Ms. Guissé next addressed the prosecution’s argument that the transfer or deportation of a population can show intent of genocide by murder, noting that Khieu Samphan was only charged with genocide by murder in this case. The prosecution had cited to an ICTY case in support of their argument, but, Ms. Guissé argued, in the facts of that case, the murders that constituted genocide by murder occurred concomitantly with the movement of the population. For the facts of Case 002/02, the great movements of Vietnamese returning to Vietnam occurred in 1975. The closing order set the beginning of the genocidal intent toward the Vietnamese in 1977. These events are not occurring at the same time.
Ms. Guissé noted the weakness of the prosecution’s evidence and the way that prosecution ignored the SCC decision that raised the correct approach to evidence. She wondered how many written statements and writings of authors have been cited to support the prosecution’s statements on genocide. She noted that the prosecution relied heavily on their favorite author, Ben Kiernan, who the SCC said was not reliable because he never came to the tribunal to testify in open court. The prosecution also quoted Alexander Hinton, but he largely quoted from Mr. Kiernan. When Mr. Hinton testified in court, he spoke about genocide in the sociological and anthropological sense of the word, and he was talking about genocide of the Khmer, so a self-genocide. Ms. Guissé mentioned two more authors cited by the prosecution though they did not appear in court, or whose research needed bolstering. She requested the Chamber to carefully review and avoid the elements of low probative value.
Ms. Guissé also noted that the correct way for the prosecution to proceed is to present the facts for each crime at each site, and what they do site-by-site, not to create a patchwork of evidence for the elements of the crime from different locations. This does not satisfy the evidentiary standard of “beyond a reasonable doubt.” She then gave an example of Heng Lai Heang, a civil party who was asked about the Vietnamese at some length. She testified that at the base where she located, there were no Vietnamese, and what she had said about the Vietnamese was what she had heard from others. Moreover, the testimony referred a location that was in neither Prey Veng nor Svay Rieng. The prosecution based their genocide of the Vietnamese claim on her testimony, which was hearsay and not in either of the two districts.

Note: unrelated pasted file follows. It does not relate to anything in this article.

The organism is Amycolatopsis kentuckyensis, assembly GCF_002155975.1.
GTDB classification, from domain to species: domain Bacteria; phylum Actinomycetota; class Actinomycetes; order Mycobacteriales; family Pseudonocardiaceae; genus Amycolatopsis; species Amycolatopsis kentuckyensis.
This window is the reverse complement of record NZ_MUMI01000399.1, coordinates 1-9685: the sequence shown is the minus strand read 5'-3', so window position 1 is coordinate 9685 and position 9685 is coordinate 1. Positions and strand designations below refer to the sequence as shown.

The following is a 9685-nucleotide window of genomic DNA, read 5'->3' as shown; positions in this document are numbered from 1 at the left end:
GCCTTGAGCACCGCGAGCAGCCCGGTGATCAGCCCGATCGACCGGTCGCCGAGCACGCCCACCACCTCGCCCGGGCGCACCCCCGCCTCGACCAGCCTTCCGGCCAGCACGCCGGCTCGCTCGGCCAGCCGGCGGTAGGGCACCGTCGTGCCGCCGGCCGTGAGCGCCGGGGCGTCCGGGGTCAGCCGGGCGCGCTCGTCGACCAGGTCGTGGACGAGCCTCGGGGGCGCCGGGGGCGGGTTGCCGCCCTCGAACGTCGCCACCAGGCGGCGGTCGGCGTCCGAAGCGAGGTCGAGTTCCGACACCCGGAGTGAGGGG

Ms. Guissé said that a review of the prosecution’s sources reveals written statement after written statement, and they even include one confession from S-21 used to establish the existence of the list of Vietnamese and another confession where the content was used to show presence of Vietnamese. They prosecution cites to several documents that discuss the Khmer Krom, which are outside the scope of trial. And they rely on statements by witness Sao Sak, which has been shown to be speculation. Ms. Guissé stated that these are not just documents of low probative value but they are outside the scope of trial.
Ms. Guissé mentioned that in the brief, defense addressed the prosecution theory of matrilineal affiliation, analyzing the theory in detail in the two districts.
She then reiterated the prosecution had ignored the context of armed conflict in which Khieu Samphan had given speeches, which the prosecution relied on for indication of genocidal intent. Mr. Guissé listed the dates of the speeches with the correlating context:
- December 31, 1977, this speech was given when Vietnamese troops entered Cambodian territory.
- April 15, 1978, Khieu Samphan gave two speeches just after the Vietnamese troops withdrew.
- January 2, 1979, this speech was given just before the arrival of the Vietnamese troops in Cambodian territory, when the armed conflict was at its height.
Ms. Guissé concluded that if this is the evidence on the treatment of the Vietnamese, then it is insufficient and the Chamber cannot use it to convict Khieu Samphan.